Fans oblivious to ballplayers’ plight

The 100 or more free agents that are looking for work is something fans have no sympathy for.

Pitchers and catchers already reported for spring training, and it won’t be long until positional players show up, even though some players have decided to show up early than expected.

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Yet, 100 or more free agents have not been signed this offseason. They are looking for work, most notably Manny Machado, Bryce Harper, Craig Kimbrel and Dallas Keuchel.

Already, baseball players are speaking out about this situation by ripping the owners for not wanting to spend and win. They are already creating awareness about owners probably colluding, and it goes back to last season.

If the baseball players thought fans would be empathetic to their colleagues’ flight, they should think again. Fans have been ripping them for being greedy on social media.

It’s hard for them to be sympathetic when Harper rejected a 10-year, $300 million deal by the Washington Nationals. It’s hard for them to care when Machado has not been receptive to an eight-year deal that the Chicago White Sox were offering.

Fans are not going to care about the plight of baseball players out of work when they are struggling to make ends meet. A fan can’t afford to take a family of four to the games frequently, so if baseball players thought they would resonate their situation with the fans, either they lack awareness or they were kidding themselves.

Fans are also smart enough to know the players are being disingenuous when they say baseball owners are not interested in winning for the fans by not signing them. They know players just want the money and work that comes with it.

The players should be commended to support their own in a time like this. After all, it’s a special group of fraternity.

Here’s what the fans really want care: the players and their team entertain when they watch them. They look at players as nothing more than employees of a team that serve in their own best interest for three or four hours of their own time from work.

If it appears fans are supporting the owners, that’s not exactly the case, either. Mets fans have been on the Wilpons’ case for not extending Jacob deGrom yet and for not getting Harper or Machado to increase their chances of making the playoffs. Yankees fans are not happy that Hal Steinbrenner is not like his father when it comes to doing whatever it takes to win a championship such as spending the extra money to get Harper or Machado.

There are fans that root for small market teams that wonder what their teams are doing.

It’s just that fans don’t want to hear about the business of sport. They watch the games for civic pride and for entertainment. They want to talk about the games with others, and they want to have a great time for the three hours that they have open in their schedule. This shouldn’t be their problem.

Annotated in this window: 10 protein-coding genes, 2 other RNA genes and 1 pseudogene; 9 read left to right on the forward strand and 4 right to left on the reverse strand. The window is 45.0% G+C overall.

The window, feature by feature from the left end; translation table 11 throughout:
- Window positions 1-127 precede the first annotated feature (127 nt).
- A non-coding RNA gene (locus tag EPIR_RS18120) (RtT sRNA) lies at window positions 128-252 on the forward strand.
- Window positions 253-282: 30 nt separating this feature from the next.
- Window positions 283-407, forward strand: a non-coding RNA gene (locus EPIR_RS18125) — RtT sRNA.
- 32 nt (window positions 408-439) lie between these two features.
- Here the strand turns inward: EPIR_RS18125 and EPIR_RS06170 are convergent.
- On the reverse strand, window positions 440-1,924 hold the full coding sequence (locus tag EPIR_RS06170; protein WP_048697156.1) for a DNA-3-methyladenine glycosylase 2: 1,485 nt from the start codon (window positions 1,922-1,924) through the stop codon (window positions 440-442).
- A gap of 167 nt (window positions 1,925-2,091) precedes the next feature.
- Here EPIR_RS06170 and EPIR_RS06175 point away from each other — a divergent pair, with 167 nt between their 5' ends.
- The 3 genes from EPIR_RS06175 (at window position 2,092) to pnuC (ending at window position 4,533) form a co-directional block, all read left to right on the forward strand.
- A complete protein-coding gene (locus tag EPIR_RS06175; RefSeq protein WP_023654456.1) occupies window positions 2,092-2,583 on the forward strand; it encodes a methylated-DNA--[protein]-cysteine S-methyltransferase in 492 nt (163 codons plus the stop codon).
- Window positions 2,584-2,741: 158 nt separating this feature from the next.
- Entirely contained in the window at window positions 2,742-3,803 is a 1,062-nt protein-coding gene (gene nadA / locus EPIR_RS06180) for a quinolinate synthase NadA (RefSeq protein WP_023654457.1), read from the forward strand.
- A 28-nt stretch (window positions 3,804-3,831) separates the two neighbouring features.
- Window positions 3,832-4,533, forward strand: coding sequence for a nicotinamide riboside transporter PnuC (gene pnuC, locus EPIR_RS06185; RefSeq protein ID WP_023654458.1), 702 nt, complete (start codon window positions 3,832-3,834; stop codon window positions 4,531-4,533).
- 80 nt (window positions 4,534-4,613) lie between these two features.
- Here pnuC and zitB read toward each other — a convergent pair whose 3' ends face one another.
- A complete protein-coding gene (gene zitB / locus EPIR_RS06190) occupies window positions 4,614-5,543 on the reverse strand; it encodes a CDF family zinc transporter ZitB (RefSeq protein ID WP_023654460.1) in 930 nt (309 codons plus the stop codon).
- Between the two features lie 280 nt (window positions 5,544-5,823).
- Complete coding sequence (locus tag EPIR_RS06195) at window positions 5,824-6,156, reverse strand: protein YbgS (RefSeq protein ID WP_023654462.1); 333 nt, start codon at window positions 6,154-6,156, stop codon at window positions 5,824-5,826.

Put it this way. It’s hard to believe players would care about a fan’s plight at his or her own job, so why should a fan care if a player is out of a job or not?

From a fan’s perspective, a baseball player is finding out what the real world really is. This pleases them to no end because pro athletes are in a different world from theirs. They are set for life with money while no one can say the same about the average fan.

For a fan, that’s the way it goes in sports.

It does seem strange that there is no use for players that are still in their 30s. It’s not like they are finished altogether. They can still contribute. The problem is most general managers that subscribe to analytics believe teams shouldn’t be paying guys or even taking guys that are in their 30s since they have no value. In other words, it has become a young man’s game.

That does not make sense because there have been players in their 30s that have played good enough to contribute for the teams for a long time. This is a classic case of sabermetric general managers reinventing the game.

In this way, this is where anyone can sympathize with those types of players that need work.

Machado and Harper garner no sympathy for overplaying their hand. They wanted to engage in a bidding war with other teams, and they wanted the Yankees to make them an offer. It didn’t happen, and now, they may have to settle for a one-year deal and try this exercise again next offseason.

There are fans that are rooting for both players to not get work this year. This is how bad it is.

The players union has made no secret about going on a strike once the collective bargaining agreement ends based on the way the players have been treated.

This won’t make the fans support the players’ plight for sure.

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